physicians aren't losing their role at all. the finding that most consumers who visit nonphysicians also see a physician emphasizes the important role of physicians in the healthcare team. one of the positive suggestions is that physicians are now recognizing that consumer requests go beyond what they can fulfill themselves and they are encouraging or referring to this interdisciplinary workforce. these changes must have occurred at least with the implicit agreement of physicians.

    ms. hellman: nonphysician providers such as nps and clinical nurse specialists view healthcare...from a different perspective than physicians. we view it as family-oriented, community-based, and reality-driven with an educational focus, based on the assumption of personal responsibility for one's own care and the care of one's family. some physicians adopt the same philosophy in theory, but the reality is that it is nursing practice that demands continual assessment and education. that takes time, effort, and money. nurses/nps do not shy from that challenge. it is elemental in our practice.

    medscape: what about quality? are there outcome studies documenting that the care provided by nonphysician providers is of as high quality as the care provided by physicians?

    dr. edmunds:in a meta-analysis of np outcome studies [published in the nov./dec. 1995 issue of nursing research], "nps received higher patient satisfaction and health promotion scores in comparison to mds,...np patients reported greater compliance with treatment and resolution of pathological conditions in comparison to mds,...nps were equivalent in quality of care, prescription of medications, functional status, number of visits per patient, use of emergency room, referrals/consultants, and patient knowledge,..." and "nps ordered slightly more laboratory tests than mds." several extensive studies of the literature have concluded that np care is equivalent to or sometimes better than physician care.

    medscape: what is the bottom line? where do we need to focus our efforts in improving care? how can physician and nonphysician clinicians work best together?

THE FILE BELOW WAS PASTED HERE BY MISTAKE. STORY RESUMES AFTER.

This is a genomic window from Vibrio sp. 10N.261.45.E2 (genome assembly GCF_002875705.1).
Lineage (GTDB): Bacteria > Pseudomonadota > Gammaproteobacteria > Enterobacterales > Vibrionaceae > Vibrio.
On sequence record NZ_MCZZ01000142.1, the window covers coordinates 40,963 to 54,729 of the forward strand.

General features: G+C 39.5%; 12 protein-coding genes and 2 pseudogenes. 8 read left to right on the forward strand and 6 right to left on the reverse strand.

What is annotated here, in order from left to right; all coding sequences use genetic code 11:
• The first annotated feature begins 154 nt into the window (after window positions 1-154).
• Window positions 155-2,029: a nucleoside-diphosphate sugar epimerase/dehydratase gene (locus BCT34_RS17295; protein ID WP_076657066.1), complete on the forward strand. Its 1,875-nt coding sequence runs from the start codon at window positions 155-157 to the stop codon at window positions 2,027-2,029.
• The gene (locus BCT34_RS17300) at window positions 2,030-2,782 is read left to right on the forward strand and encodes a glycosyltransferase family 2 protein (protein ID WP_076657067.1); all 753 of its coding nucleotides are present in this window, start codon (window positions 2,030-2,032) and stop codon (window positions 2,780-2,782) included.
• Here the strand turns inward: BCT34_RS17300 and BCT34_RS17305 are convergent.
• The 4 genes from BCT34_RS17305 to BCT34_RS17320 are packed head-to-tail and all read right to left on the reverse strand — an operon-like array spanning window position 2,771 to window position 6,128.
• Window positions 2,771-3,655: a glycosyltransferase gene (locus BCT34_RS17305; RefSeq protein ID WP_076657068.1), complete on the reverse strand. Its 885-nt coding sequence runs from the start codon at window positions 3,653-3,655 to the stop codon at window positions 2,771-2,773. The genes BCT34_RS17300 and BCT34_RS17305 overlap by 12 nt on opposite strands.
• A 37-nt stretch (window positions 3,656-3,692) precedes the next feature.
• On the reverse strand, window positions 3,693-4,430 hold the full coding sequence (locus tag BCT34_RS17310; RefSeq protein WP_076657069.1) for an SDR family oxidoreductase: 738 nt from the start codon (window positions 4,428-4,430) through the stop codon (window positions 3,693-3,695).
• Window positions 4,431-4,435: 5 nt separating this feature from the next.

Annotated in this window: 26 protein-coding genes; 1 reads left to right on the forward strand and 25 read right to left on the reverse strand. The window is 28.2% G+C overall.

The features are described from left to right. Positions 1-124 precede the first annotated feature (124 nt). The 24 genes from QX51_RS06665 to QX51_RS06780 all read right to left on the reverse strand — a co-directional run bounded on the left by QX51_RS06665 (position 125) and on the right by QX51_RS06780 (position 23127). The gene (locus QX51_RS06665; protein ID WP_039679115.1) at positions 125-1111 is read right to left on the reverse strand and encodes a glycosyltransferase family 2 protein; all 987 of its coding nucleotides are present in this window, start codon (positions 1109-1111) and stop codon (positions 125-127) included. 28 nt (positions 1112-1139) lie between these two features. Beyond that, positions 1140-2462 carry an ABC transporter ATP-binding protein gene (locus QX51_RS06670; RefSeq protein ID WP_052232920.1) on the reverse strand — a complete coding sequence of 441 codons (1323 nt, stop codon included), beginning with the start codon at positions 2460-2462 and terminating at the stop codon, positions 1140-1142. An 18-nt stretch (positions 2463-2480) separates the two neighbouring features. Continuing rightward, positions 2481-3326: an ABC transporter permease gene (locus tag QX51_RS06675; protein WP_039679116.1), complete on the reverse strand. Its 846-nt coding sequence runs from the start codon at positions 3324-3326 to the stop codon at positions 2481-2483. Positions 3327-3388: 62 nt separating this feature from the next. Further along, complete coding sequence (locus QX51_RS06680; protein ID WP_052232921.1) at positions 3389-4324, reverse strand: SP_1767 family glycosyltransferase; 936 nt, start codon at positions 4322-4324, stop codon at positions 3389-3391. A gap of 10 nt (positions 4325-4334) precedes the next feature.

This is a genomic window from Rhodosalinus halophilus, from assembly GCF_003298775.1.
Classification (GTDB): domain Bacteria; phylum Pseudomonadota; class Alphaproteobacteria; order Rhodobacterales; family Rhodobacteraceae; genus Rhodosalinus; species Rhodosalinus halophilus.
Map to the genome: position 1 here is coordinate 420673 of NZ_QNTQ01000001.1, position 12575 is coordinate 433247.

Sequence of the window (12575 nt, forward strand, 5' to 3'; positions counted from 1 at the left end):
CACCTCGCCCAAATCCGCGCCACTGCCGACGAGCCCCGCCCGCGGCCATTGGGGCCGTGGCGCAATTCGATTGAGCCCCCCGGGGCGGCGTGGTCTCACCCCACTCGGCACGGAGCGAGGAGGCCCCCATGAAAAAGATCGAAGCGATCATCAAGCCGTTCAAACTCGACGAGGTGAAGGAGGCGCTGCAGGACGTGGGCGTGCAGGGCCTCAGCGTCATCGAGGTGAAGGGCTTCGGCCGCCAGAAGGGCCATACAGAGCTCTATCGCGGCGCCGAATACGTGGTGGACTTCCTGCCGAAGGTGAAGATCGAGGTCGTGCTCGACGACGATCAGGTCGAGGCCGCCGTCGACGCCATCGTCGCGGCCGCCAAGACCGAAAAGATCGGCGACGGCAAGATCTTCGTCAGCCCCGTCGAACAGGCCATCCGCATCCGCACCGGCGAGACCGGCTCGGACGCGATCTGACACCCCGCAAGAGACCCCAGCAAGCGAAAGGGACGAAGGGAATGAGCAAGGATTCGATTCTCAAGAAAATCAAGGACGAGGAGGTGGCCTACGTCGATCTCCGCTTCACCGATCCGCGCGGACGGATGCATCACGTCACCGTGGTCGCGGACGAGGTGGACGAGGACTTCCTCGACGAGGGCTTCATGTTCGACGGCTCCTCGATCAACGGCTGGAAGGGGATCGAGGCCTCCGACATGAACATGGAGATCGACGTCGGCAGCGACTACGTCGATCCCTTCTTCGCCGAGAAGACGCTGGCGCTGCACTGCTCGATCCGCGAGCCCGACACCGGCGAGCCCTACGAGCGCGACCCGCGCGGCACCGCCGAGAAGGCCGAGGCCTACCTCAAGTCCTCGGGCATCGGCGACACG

dr. edmunds: the impetus behind np and physician assistant role development was not on interdisciplinary care, but that nonphysician providers would reduce healthcare costs because the cost to educate these providers was less than physician education, they would be more likely to p ractice where physicians would not, and that payment to nonphysician providers would be less than to physicians. research suggests that many nonphysician providers would prefer to practice in rural areas or areas in which there are no physicians. however, reimbursement policies have tied these clinicians to physician practices. thus, costs and practice sites have been skewed by policy in a way counter to that [which might] be found in an open market. with the documented competency of these clinicians and the increasing demand for healthcare services, the overregulation of nps and other nonphysician providers institutionalizes a system that fails to capitalize on the potential contributions of these providers.

    dr. aiken: the bottom line and ultimate goal of all health services is patient-centered care and improved health outcomes. if organizations and providers would genuinely put patients first, interdisciplinary care would evolve naturally, as it is the most effective and efficient way to provide continuity of care of high quality. organizational arrangements that promote interdisciplinary care have more satisfied consumers and more satisfied physicians and other health professionals. our educational institutions need to train new entrants to the health professions together, and organizations should design work to facilitate interdisciplinary care.

    ms. hellman: the american healthcare system is in chaos. physician and nonphysician clinician collaboration is vitally important to our health care future. this must not be an economic turf war, but must originate in our recall of why we became healthcare providers originally. we wanted to help people who were hurting. we do that best as teams-with all participants contributing their expertise.

    n engl j med. 2002;348(2):130-137, 164-166

    susan yox, rn, edd, is site editor of medscape nursing. laurie barclay, md, is a freelance writer for medscape. daniel j. denoon is senior medical writer at webmd
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    many patients prefer nurses to doctors

    by daniel denoon
    webmd features reviewed by gary vogin, md


    april 4, 2002 -- if you see a nurse practitioner instead of a doctor, will you get proper care? yes, a british study says -- and odds are you'll like it better.


    since the days of florence nightingale, there's been a debate over what a nurse should be. trained nurse practitioners offer primary care. and that care appears to be just as good as what doctors can provide, according to an article in the april 6 issue of the british medical journal.

    full story--3 pages:
    http://my.webmd.com/content/article/...tselectedguid={5fe84e90-bc77-4056-a91c-9531713ca348}
    Last edit by NRSKarenRN on Jan 24, '03